Redbirds, also known as northern cardinals, are often seen in backyards throughout Mississippi and many other states this time of year. They’re also known as the “Christmas bird” and appear on holiday cards, ornaments, and decor throughout the holiday season.
So, how did the redbird become associated with the holiday season? The legend begins with the color red, a hue with many Christmastime connections.
Cardinals often visit in winter, making it easy to associate them with the holiday season. Cardinals don’t migrate and molt, so their vibrant red color is breathtaking in winter’s backyards. This lively pop of color in our diverse Mississippi landscape can also signify hope and a reminder that spring is coming.
According to the Farmers’ Almanac, northern cardinals are associated with legends across various cultures and religions. The Almanac explains how cardinals received their moniker, writing, “When European settlers arrived in North America, they noticed these birds’ bright red hue and how closely it resembled the red vestments of Roman Catholic leading bishops. The birds’ connection with the color red gave them their name. These religious associations may have also helped to make the cardinal an iconic holiday bird. Of course, their eye-catching red color also makes it easy to associate them with Christmas.”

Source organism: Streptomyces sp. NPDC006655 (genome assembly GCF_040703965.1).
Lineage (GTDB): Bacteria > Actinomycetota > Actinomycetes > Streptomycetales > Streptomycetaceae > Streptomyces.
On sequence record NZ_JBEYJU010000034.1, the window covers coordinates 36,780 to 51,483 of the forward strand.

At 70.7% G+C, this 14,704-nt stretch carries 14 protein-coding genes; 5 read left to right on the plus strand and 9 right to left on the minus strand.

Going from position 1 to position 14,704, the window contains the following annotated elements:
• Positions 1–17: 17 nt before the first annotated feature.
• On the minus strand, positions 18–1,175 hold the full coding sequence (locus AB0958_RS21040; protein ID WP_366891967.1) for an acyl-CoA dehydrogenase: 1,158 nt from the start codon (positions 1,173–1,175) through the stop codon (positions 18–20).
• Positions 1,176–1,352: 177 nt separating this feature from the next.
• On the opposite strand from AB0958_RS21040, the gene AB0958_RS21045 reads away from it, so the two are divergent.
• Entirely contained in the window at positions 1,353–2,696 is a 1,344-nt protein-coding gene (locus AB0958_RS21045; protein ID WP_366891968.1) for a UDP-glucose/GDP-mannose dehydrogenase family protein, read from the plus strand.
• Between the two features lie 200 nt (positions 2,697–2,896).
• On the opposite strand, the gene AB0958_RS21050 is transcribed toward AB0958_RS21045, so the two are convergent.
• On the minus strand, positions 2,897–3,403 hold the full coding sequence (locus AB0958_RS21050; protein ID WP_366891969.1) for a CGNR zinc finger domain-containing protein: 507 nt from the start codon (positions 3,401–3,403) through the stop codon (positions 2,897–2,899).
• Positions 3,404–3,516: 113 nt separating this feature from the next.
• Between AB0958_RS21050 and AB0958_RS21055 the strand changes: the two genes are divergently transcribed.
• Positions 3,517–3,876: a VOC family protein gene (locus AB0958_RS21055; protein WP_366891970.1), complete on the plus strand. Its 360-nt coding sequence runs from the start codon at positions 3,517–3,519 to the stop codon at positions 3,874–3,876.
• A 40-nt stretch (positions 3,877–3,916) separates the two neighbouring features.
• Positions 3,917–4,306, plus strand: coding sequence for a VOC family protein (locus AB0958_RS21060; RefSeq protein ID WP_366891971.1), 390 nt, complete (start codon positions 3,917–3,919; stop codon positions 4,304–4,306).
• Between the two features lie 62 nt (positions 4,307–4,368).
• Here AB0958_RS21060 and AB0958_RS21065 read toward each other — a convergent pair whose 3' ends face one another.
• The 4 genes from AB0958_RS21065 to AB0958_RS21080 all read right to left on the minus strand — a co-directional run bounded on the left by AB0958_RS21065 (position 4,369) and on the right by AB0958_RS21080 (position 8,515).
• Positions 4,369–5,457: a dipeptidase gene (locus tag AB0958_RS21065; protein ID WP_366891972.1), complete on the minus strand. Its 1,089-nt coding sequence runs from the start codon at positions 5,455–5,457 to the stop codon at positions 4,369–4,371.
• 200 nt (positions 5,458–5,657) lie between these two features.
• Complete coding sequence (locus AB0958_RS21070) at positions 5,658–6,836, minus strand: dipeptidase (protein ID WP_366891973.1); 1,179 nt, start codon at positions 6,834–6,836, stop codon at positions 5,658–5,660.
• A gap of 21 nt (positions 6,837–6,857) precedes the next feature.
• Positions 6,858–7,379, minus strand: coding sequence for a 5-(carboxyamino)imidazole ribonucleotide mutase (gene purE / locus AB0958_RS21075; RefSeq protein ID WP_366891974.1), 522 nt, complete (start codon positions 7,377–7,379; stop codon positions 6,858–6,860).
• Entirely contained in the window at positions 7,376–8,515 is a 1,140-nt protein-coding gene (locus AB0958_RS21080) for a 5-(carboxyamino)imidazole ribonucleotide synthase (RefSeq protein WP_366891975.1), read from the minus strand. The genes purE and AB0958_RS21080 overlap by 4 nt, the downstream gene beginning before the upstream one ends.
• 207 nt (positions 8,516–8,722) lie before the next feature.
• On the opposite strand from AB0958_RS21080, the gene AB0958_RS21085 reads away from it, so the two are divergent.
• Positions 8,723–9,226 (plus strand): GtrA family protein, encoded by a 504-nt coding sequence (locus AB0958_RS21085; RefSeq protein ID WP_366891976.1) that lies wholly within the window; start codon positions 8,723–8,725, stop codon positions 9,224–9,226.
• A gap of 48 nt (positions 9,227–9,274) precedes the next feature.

The most famous association with the holidays and cardinals is that they have long been symbols of loved ones who have passed away. It is a common belief that a cardinal represents a sign, or a message, from a loved one. This particular belief cannot be traced to a specific origin; however, many cultures believe that the sighting of a redbird symbolizes a heavenly visitor. How very appropriate that a red bird would be seen during the holidays when we often think of our loved ones who are no longer with us.
Redbirds hold many symbolic connections during the holiday season and beyond. Of course, their meaning at Christmastime differs from individual to individual, but these frequent visitors are vibrant and beautiful, nonetheless.
Whether in your backyard or on a holiday decoration, the next time you see a northern cardinal this winter, take the opportunity to reflect on what the redbird means to you.